Using synthetic drugs and surgery to treat dis-eases was known just a few decades ago as, simply, “medicine,” or allopathic/conventional medicine., and it is what most Americans have access to in hospitals and most clinics. Often very good at some things; for example, handling emergency conditions such as massive injury or heart attack. The pharmaceutical approach to chronic disease treatment is rarely the best physiological choice, often times yielding many side effects and complications.
When an alternative medicine practice is used in conjunction with a conventional one is known as a “complementary” medicine. Example: using ginger syrup to prevent nausea during chemotherapy. Together, complementary and alternative medicines are often referred to by the acronym CAM.
Integrative medicine “combines mainstream medical therapies and CAM therapies for which there is some high-quality scientific evidence of safety and effectiveness.”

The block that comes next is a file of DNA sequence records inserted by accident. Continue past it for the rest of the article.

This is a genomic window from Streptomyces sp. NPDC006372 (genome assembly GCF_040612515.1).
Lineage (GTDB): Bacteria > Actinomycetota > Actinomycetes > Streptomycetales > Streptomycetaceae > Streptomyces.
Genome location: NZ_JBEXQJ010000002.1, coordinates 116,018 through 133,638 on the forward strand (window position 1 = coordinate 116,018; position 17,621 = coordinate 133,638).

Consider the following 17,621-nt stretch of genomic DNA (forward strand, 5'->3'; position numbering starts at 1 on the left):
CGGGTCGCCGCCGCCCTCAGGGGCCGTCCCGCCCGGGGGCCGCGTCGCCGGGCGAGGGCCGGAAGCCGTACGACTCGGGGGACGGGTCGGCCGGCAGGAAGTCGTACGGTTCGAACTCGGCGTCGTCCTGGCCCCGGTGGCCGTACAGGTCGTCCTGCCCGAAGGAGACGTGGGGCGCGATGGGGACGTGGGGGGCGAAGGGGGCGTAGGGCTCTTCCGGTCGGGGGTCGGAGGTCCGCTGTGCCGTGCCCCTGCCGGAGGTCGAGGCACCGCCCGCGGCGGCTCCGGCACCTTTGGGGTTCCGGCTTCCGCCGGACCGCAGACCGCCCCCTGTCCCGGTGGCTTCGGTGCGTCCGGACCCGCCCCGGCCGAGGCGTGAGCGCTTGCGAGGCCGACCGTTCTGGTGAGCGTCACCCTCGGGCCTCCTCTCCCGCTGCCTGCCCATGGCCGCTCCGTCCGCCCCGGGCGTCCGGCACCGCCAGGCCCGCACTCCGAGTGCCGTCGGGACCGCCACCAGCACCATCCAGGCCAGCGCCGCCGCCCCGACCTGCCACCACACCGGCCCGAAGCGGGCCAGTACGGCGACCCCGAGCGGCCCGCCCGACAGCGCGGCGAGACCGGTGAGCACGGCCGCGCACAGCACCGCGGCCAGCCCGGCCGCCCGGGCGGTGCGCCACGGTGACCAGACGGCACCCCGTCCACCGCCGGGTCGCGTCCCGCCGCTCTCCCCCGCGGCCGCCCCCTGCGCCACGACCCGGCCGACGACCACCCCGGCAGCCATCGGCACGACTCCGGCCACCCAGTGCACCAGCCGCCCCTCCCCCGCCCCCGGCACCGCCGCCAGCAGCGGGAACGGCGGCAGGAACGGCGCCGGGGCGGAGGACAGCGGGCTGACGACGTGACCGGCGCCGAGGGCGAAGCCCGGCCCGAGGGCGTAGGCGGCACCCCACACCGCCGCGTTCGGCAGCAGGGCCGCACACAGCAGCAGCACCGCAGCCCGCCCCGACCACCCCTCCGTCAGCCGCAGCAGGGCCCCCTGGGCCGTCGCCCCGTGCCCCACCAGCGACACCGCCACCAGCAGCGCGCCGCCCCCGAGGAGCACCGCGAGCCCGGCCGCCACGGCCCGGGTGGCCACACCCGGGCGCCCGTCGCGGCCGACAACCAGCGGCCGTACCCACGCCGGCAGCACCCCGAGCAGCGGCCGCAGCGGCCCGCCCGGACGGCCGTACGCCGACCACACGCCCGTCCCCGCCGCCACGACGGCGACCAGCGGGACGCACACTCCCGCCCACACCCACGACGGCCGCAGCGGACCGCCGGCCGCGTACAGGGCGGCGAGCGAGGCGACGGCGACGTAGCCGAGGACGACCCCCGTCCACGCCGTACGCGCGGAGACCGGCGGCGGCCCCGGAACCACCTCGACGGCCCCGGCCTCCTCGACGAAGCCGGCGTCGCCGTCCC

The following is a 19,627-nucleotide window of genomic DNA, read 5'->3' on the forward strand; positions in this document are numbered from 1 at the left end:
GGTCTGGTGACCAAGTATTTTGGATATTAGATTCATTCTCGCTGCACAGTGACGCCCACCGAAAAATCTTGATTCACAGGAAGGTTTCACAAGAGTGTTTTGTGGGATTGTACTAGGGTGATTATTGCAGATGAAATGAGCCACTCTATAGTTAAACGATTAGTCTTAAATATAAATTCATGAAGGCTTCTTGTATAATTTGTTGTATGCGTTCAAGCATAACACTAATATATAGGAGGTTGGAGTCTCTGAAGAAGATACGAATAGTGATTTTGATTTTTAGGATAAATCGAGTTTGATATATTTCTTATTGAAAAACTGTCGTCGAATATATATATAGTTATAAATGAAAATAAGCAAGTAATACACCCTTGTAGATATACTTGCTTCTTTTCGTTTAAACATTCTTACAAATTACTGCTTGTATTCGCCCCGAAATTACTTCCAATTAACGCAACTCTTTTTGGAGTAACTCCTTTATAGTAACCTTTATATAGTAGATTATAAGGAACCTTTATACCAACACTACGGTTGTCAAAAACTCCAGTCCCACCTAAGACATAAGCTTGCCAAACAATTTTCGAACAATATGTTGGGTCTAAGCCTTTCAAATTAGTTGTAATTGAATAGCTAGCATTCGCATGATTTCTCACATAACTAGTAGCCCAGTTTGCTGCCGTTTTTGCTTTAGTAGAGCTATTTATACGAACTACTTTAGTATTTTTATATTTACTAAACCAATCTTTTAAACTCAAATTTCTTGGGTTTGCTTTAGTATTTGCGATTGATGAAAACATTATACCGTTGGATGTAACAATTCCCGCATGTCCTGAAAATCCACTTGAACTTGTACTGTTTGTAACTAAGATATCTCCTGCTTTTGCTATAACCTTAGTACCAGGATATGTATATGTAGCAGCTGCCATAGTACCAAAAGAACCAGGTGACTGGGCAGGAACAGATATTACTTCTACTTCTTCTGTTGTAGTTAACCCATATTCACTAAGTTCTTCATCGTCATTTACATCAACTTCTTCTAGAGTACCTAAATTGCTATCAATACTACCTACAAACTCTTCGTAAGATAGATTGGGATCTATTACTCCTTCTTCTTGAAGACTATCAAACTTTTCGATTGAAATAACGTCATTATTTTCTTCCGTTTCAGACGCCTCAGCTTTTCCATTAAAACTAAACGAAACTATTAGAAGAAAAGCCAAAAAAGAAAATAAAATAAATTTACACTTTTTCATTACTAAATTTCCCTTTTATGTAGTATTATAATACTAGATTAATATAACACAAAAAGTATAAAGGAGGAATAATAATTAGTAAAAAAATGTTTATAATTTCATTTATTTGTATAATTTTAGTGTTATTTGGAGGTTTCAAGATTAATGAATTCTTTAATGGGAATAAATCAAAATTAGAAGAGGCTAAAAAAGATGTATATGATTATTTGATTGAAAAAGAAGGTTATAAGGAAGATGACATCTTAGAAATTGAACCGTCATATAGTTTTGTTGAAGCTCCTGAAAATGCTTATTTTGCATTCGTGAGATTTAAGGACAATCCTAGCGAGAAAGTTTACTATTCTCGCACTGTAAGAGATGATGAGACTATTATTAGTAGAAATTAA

In other words, integrative medicine “cherry picks” the very best, scientifically validated therapies from both conventional and CAM systems.
Integrative medicine is healing-oriented medicine that takes account of the whole person (body, mind, and spirit), including all aspects of lifestyle. It emphasizes the therapeutic relationship and makes use of all appropriate therapies, both conventional and alternative.
The principles of integrative medicine: